EDITED: After more details by OP:
The overflow CSS property specifies whether to clip content, render scroll bars or display overflow content of a block-level element.
Using the overflow property with a value different than visible, its default, will create a new block formatting context. This is technically necessary as if a float would intersect with the scrolling element it would force to rewrap the content of the scrollable element around intruding floats. The rewrap would happen after each scroll step and would be lead to a far too slow scrolling experience. Note that, by programmatically setting scrollTop to the relevant HTML element, even when overflow has the hidden value an element may need to scroll.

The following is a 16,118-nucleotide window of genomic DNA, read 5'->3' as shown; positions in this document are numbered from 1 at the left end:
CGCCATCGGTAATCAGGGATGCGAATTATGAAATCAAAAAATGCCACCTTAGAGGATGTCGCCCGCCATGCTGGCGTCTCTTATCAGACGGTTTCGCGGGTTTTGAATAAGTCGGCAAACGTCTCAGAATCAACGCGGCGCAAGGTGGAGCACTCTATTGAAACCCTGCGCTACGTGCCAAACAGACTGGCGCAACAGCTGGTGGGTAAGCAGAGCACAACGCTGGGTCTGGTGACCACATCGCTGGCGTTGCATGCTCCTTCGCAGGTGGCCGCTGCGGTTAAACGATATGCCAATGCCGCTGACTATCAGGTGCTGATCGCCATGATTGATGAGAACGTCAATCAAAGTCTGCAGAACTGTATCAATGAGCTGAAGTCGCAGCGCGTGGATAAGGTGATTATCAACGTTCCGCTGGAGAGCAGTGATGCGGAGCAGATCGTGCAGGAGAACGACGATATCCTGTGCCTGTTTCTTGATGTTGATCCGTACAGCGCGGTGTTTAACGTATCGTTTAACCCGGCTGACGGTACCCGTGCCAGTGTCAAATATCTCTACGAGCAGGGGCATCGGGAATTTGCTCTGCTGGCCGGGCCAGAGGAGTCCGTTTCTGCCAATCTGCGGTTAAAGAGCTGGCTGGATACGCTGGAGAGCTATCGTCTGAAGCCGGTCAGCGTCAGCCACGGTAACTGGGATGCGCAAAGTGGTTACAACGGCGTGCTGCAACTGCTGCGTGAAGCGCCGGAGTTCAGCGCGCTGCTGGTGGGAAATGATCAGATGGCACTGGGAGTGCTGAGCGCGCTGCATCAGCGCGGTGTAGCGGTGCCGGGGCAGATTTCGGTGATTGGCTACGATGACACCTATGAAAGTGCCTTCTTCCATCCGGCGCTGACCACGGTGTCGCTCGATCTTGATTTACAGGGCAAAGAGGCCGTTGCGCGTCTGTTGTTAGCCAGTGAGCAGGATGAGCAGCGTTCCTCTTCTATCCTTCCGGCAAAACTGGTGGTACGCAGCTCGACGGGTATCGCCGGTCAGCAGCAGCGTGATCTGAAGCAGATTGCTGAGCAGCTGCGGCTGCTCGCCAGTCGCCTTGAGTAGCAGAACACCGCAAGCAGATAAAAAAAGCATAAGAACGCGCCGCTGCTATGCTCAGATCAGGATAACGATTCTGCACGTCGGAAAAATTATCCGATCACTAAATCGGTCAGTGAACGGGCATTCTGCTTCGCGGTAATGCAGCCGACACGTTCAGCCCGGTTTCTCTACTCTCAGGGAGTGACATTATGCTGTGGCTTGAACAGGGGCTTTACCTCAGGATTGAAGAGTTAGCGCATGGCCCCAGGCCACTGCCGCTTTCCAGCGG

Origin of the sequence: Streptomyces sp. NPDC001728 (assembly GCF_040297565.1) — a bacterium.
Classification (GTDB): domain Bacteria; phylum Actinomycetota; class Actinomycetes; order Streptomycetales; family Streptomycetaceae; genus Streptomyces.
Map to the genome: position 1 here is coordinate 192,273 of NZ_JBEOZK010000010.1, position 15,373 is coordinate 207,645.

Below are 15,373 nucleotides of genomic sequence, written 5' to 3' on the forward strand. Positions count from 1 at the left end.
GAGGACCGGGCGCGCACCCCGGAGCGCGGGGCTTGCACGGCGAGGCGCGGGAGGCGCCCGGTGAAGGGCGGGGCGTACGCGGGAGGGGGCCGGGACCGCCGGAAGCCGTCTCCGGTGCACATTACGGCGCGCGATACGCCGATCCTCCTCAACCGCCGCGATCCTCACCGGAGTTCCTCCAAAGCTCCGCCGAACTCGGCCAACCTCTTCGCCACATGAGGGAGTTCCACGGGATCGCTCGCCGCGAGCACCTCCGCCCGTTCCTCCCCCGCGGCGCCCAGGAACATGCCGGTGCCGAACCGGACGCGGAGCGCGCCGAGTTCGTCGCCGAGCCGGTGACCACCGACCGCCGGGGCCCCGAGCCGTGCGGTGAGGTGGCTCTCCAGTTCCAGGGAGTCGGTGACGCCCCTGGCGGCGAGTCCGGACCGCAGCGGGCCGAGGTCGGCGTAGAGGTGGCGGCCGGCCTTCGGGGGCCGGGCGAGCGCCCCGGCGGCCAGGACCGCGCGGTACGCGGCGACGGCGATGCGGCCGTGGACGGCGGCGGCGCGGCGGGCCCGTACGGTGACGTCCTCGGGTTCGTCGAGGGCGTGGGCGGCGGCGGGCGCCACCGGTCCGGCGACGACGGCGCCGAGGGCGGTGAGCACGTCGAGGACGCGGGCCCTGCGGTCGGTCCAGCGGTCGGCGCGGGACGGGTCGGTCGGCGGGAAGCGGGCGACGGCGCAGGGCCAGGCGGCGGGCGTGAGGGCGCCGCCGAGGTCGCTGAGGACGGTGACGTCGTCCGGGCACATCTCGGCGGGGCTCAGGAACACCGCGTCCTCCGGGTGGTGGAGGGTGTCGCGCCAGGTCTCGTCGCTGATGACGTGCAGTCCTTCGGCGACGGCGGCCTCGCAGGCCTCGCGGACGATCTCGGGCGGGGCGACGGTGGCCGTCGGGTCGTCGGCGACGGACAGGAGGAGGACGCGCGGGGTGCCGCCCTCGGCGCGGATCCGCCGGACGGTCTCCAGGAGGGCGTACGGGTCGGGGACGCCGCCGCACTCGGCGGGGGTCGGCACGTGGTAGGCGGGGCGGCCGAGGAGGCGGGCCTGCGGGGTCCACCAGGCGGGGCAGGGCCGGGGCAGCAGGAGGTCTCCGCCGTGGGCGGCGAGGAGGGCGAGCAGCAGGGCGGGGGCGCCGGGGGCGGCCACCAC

Values of Overflow:
Default value. Content is not clipped, it may be rendered outside the content box.
The content is clipped and no scrollbars are provided.
The content is clipped and desktop browsers use scrollbars, whether or not any content is clipped. This avoids any problem with scrollbars appearing and disappearing in a dynamic environment. Printers may print overflowing content.
Depends on the user agent. Desktop browsers like Firefox provide scrollbars if content overflows.
Added More Details:
In Gecko, Safari, Opera, ‘visible’ becomes ‘auto’ also when combined with ‘hidden’ (in other words: ‘visible’ becomes ‘auto’ when combined with anything else different from ‘visible’). Gecko 1.8, Safari 3, Opera 9.5 are pretty consistent among them.
also the W3C spec says:
The computed values of ‘overflow-x’ and ‘overflow-y’ are the same as their specified values, except that some combinations with ‘visible’ are not possible: if one is specified as ‘visible’ and the other is ‘scroll’ or ‘auto’, then ‘visible’ is set to ‘auto’. The computed value of ‘overflow’ is equal to the computed value of ‘overflow-x’ if ‘overflow-y’ is the same; otherwise it is the pair of computed values of ‘overflow-x’ and ‘overflow-y’.